Evaluation of Clustering techniques using DMOZ data

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25 Νοε 2013 (πριν από 3 χρόνια και 6 μήνες)

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Evaluation of Clustering Techniques on
DMOZ Data



Alper R
i
fat Uluçınar


Rıfat Özcan


Mustafa Canım

Outline



What is
DMOZ and why do we use it?



What is our aim?



Evaluation of partitioning clustering algorithms


Evaluation of hierarchical clustering algorithms



Conclusion



What is
DMOZ and why do we use it?


www.dmoz.org



Another name for ODP, Open Directory Project


The largest human edited directory on the
Internet


5,
300
,
000

sites


72,
000

editors


590,000 categories

What is our aim?


Evaluating cluster algorithms is not easy


1)
We will use DMOZ as reference point (ideal cluster
structure)


2)
Run our own cluster algorithms on same data


3)
Finally compare results.

All DMOZ documents
(websites)

Applying Clustering Algorithms

such as

C3M, K Means etc.

Human Evaluation

DMOZ Clusters

??

?

A)
Evaluation of Partitioning Clustering
Algorithms



20,000 documents from DMOZ


flat partitioned data (214 folders)


We applied html parsing, stemming, stop word
list elimination


We will apply two
clustering algorithms

:


C3M


K
-
Means

Before applying html parsing, stemming, stop word list
elimination

After applying html parsing, stemming, stop word list
elimination

20,000 DMOZ
documents

Applying

C3M

Human

Evaluation

214 Clusters

642 Clusters

214 Clusters

642 Clusters

How to compare DMOZ Clusters and C3M clusters ?

C3M Clusters

DMOZ Clusters

Answer: Corrected Rand

Validation of Partitioning Clustering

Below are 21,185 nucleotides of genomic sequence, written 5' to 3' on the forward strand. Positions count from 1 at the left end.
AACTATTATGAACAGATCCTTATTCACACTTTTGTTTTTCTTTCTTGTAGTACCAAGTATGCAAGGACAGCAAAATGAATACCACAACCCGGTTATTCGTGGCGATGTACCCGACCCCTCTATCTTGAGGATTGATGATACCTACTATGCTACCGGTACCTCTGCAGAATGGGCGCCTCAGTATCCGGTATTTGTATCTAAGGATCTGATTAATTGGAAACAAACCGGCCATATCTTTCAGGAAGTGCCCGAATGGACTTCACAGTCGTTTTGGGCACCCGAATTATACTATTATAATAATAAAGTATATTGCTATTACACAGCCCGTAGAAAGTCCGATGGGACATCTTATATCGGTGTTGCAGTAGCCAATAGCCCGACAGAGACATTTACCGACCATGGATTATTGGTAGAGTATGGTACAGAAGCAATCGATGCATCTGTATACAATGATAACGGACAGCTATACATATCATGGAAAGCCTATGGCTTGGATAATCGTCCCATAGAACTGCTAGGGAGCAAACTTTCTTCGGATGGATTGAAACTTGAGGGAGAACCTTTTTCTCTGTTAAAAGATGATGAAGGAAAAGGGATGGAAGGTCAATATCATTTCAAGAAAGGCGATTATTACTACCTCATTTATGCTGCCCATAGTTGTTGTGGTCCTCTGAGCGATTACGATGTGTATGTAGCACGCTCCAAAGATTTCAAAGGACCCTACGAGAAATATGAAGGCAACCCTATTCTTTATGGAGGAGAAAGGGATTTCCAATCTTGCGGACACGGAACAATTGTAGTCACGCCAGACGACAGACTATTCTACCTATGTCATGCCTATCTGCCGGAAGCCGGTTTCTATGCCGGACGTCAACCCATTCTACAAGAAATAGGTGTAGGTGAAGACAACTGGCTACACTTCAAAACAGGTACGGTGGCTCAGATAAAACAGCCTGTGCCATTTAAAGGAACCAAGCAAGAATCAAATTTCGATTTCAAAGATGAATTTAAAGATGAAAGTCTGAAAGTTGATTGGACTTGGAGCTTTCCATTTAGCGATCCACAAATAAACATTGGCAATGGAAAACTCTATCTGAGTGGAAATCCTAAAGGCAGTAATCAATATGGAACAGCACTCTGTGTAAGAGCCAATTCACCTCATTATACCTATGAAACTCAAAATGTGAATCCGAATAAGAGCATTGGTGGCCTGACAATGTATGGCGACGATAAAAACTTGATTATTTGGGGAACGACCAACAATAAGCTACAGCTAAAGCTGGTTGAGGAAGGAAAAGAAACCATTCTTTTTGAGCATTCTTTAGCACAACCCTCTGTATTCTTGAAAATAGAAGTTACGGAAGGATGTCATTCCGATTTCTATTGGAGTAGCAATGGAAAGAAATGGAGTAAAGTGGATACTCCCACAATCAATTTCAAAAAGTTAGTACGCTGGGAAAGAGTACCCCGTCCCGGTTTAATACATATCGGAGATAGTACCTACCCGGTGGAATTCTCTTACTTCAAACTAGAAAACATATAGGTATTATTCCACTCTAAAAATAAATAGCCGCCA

Comparison of two clustering structures


N documents


Clustering structure 1:


R clusters


Clustering structure 2:


C clusters


Metrics [
1
]:


Rand Index


Jaccard Coefficient


Corrected Rand Coefficient

Validation of Partitioning Clustering

…..

d1,d2

…..

d1,d2

Type I, Frequency: a

…..

d1,d2

…..

d2

d1

Type II, Frequency: b

…..

d2

d1

…..

d1,d2

Type III, Frequency: c

…..

d2

d1

…..

d2

d1

Type IV, Frequency: d

Validation of Partitioning Clustering


Rand Index = (a+
d
) / (a+b+c+d)


Jaccard Coefficient = a / (a+b+c)


Corrected Rand Coefficient


Accounts for randomness


Normalize rand index so that 0 when the
partitions are selected by chance and 1
when a perfect match achieved.


CR = (R


E(R)) / (1


E(R))


Validation of Partitioning Clustering


Example:


Docs: d
1
,

d
2
,

d
3
,

d
4
,

d
5
,

d
6


Clustering Structure 1:


C1: d
1
,

d
2
,

d
3


C2: d
4
,

d
5
,

d
6


Clustering Structure 2:


D1: d
1
,

d
2


D2: d
3
,

d
4


D3: d
5
,

d
6

Validation of Partitioning Clustering


Contingency Table:

D1

D2

D3

C1

2

1

0

3

C2

0

1

2

3

2

2

2

6

a : (d1, d2), (d
5
, d
6
)

b : (d1, d3), (d2, d3), (d4, d5), (d4, d6)

c : (d3, d4)

d : remaining 8 pairs (15
-
7)


Rand Index = (2+8)/15 = 0.66

Jaccard Coeff. = 2/(2+4+1) = 0.29

Corrected Rand = 0.24




Results


Results:


Low corrected rand
and jaccard
values




~=0.01


Rand index ~= 0.77


Possible Reasons:


Noise in the data


Ex: 300 Document Not Found pages.


Problem is difficult
:


Ex:
Homepages category.

B)
Evaluation of
Hierarchical

Clustering
Algorithms


Obtain a partitioning of DMOZ


Determine a depth (experiment?)



Collect documents of higher (or equal)
depth at that level



Documents of lower depths?


Ignore them…

Hierarchical Clustering: Steps


Obtain the hierarchical clusters using:


Single Linkage


Average Linkage


Complete Linkage